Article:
Q: I’ve played a Fender ’61 Anniversary Precision the last year or so. It sounds great and is very comfortable to play, but I have drama with the G note on the E string being noticeably “plonky” sounding. A slight truss rod adjustment clockwise moves this down a semi tone. I’m fearing a dead spot… I’ve had a few guys look at it and claim it’s fine, saying the frets are perfect. The nut is okay too. I’ve tried mucking around with a G clamp. No joy there. Unless it’s a big stage with an SVT, the blah G is noticeable. Front of house operators just shrug. Recording seems to pick it up, though in play back it’s not so obvious. It has me stumped. Big round E and F… F#, less so. G… plonk. G# better. A is huge. Thanks for any insight. I’m not ruling out that this could be a Fender thing or that I might be OCD.
A: My understanding is that dead spots happen when the neck vibrates at the same frequency as a certain note, effectively canceling each other out just a bit. It definitely sounds like you either a dead spot that a change in mass can fix (clamp or some other options I’ll mention) or it’s a physical issue with the neck or frets (or, possibly some self-diagnosed OCD).
For starters, you might get some 2nd and 3rd opinions about your neck and frets, just to be sure.
I’d assume that this has been happening for a while an you’ve changed strings since you noticed it, at least once. You never know, it could be a string defect, although I don’t really know if that could actually effect just one note on the fretboard.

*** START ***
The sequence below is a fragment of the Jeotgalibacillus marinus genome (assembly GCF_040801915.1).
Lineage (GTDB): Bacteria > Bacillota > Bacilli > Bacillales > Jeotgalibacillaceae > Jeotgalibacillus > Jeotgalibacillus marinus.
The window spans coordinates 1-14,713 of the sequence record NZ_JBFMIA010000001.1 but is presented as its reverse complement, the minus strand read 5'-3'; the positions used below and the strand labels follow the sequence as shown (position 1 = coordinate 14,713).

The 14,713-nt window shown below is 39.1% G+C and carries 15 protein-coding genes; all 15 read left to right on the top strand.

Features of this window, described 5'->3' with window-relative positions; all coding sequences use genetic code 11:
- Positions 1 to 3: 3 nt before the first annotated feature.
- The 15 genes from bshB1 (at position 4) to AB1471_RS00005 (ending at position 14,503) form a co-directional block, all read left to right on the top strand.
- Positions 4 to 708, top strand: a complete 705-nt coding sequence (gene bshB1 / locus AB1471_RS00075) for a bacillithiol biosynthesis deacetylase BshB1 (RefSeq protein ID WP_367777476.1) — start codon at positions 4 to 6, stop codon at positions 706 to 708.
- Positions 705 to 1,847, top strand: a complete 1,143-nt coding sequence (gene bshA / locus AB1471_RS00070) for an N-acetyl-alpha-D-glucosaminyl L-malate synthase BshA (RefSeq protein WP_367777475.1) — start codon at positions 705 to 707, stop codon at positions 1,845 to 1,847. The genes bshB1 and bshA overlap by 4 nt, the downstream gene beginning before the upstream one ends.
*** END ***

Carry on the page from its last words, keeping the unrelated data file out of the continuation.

If everything checks out, it’s time to experiment with mass. Adding or subtracting different amounts of weight from the headstock essentially shifts the dead note to somewhere else. Often, it moves upwards if you add weight and isn’t as noticeable in higher registers.
Aside from the usual “Fatfinger” clamp or good old fashioned G clamp, here are some inventive and less clunky ways to fix it. Fatfinger now also makes brass plates that affixes to the rear of the headstock.
Before doing some of these, it’d be best to suss out what weight seems to solve the problem before just adding a plate or weights to the instrument. Often, just a few ounces will do it (so I’m told).
Check out these novel approaches to fixing dead spots:
- Article: Kill That Dead Spot
- Discussion: Anybody ever heard of a Fathead?
- Article: Treating your bass’ deadspot
- Video: How To Adjust Dead Spots In A Guitar’s Neck
Best of luck! Let us know if you try any of these ideas and what the results are.
Readers, how do you go about dealing with dead spots? Please share your thoughts in the comments.